May 28, 2013
STATE OF NEW JERSEY, Plaintiff-Respondent,
JOHN TATE, Defendant-Appellant.
NOT FOR PUBLICATION WITHOUT THE APPROVAL OF THE APPELLATE DIVISION
Argued January 24, 2013.
On appeal from the Superior Court of New Jersey, Law Division, Morris County, Indictment No. 04-10-1332.
Joseph E. Krakora, Public Defender, attorney for appellant (Michael Pastacaldi, Designated Counsel, on the brief).
Fredric M. Knapp, Acting Morris County Prosecutor, attorney for respondent (Erin Smith Wisloff, Special Deputy Attorney General/Acting Assistant Prosecutor, on the brief).
Appellant filed a pro se supplemental brief.
Before Judges Hayden and Lisa.
Defendant John Tate appeals from the October 25, 2010 Law Division order denying his motion to withdraw his guilty plea. For the reasons that follow, we affirm.
The record reveals that a grand jury indicted defendant on October 15, 2003 for first-degree aggravated sexual assault of a minor between ages thirteen and sixteen, N.J.S.A. 2C:14-2a(2)(c); second-degree endangering the welfare of children, N.J.S.A. 2C:24-4a; and third-degree aggravated sexual contact, N.J.S.A. 2C:14-3a. The charges were based on allegations that defendant engaged in sexual acts between September 1 and November 30, 1999, with his thirteen-year-old foster son.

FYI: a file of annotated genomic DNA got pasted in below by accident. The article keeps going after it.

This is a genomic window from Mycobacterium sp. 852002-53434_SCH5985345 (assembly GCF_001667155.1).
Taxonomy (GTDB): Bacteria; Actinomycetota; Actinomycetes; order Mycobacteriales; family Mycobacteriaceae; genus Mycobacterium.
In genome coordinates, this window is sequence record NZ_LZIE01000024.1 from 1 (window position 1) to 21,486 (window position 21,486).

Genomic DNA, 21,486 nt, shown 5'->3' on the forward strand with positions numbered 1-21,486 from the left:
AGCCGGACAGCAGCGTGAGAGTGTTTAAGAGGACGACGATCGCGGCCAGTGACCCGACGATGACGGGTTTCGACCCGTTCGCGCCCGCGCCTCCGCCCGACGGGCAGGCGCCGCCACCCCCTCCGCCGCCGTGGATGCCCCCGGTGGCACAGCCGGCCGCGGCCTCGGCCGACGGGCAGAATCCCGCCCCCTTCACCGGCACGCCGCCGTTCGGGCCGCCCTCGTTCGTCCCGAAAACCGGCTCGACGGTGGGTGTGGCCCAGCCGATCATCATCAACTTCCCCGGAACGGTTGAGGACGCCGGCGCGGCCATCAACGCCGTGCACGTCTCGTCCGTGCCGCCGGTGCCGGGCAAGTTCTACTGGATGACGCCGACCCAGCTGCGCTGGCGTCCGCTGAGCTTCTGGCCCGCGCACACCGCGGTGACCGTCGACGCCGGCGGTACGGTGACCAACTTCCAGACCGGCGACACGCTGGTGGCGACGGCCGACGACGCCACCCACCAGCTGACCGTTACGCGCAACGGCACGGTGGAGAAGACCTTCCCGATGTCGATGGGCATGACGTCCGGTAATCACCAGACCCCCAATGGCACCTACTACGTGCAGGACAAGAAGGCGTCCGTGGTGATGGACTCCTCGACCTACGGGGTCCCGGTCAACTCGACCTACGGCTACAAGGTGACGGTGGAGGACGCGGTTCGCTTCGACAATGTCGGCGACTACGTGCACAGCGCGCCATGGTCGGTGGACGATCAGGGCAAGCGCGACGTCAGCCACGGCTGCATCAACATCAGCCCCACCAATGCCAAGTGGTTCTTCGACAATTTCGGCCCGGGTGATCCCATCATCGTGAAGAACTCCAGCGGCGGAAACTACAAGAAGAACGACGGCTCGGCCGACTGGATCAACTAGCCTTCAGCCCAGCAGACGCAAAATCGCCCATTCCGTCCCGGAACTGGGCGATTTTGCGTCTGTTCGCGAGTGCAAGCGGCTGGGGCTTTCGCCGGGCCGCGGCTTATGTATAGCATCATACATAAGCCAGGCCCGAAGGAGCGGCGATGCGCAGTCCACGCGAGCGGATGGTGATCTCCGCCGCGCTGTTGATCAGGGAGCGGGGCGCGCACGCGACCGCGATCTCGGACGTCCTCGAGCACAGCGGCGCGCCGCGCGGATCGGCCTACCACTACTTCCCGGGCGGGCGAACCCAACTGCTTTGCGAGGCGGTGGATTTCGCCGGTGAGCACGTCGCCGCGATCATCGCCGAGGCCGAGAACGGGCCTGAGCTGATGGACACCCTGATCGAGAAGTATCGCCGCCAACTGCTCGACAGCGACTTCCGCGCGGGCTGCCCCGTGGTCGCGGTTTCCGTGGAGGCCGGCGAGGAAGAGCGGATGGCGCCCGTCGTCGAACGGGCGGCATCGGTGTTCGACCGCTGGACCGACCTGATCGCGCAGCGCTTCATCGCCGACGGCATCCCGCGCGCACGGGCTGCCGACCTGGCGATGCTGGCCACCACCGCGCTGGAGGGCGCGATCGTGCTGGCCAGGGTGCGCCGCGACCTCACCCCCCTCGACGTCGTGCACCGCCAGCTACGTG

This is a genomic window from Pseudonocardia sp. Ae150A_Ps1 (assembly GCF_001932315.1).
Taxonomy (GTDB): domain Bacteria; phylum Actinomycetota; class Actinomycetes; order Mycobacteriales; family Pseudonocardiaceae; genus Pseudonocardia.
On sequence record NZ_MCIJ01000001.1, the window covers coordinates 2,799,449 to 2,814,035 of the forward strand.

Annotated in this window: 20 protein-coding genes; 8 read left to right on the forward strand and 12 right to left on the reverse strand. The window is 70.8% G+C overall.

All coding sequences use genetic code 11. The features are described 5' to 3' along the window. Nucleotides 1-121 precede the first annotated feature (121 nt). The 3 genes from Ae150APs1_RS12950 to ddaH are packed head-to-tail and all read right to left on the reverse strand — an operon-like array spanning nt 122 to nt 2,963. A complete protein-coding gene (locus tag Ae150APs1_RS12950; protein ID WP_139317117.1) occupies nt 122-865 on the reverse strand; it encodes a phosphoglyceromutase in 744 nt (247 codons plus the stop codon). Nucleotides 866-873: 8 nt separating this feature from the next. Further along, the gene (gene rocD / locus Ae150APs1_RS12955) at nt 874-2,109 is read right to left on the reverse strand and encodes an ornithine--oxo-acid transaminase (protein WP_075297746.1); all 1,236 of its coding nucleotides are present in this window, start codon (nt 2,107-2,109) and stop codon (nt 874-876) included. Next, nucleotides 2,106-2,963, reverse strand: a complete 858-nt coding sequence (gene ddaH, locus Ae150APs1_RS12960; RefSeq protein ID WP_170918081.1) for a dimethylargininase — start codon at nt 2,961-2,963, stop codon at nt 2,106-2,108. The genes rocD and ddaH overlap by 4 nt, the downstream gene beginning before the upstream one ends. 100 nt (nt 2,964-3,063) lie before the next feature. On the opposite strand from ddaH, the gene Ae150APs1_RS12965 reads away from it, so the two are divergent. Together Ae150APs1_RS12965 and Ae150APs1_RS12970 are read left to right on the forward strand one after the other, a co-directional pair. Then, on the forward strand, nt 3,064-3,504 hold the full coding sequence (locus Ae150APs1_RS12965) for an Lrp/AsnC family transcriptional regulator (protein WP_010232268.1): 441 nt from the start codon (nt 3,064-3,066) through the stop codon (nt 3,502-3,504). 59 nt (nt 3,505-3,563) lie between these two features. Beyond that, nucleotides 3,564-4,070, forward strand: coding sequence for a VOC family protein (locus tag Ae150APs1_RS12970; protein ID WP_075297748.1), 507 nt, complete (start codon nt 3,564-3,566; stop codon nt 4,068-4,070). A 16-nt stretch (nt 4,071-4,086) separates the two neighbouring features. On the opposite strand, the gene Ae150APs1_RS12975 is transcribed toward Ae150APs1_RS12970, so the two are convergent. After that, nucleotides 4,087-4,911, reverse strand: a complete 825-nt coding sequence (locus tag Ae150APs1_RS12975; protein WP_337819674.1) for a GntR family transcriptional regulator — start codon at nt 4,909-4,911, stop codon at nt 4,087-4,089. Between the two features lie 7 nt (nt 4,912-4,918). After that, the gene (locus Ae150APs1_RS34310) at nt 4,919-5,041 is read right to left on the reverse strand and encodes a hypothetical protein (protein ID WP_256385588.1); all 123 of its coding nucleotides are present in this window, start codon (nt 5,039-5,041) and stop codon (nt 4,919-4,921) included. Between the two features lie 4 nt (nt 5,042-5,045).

Defendant pled guilty before Judge Thomas V. Manahan to an amended charge of child neglect, N.J.S.A. 9:6-3, on June 4, 2009. While defendant said he would like more time to consider the plea, he agreed that he wanted to make the plea that day, based upon a reasoned approach to his options. He told the judge he had understood, accepted and agreed to the plea arrangement worked out between him and the State. Defendant acknowledged that he had read the plea form and declined the judge's offer to review it, because he understood its terms. He had no questions for the judge concerning the agreement.
During the plea allocution, defendant acknowledged that between September 1, 1999 and November 30, 1999, he was the foster father of a thirteen-year-old boy and that he cursed and used off-color language in the child's presence in such a way as to debauch the child's morals. Noting that defendant was an intelligent and thoughtful person with some paralegal experience, the judge accepted his plea, stating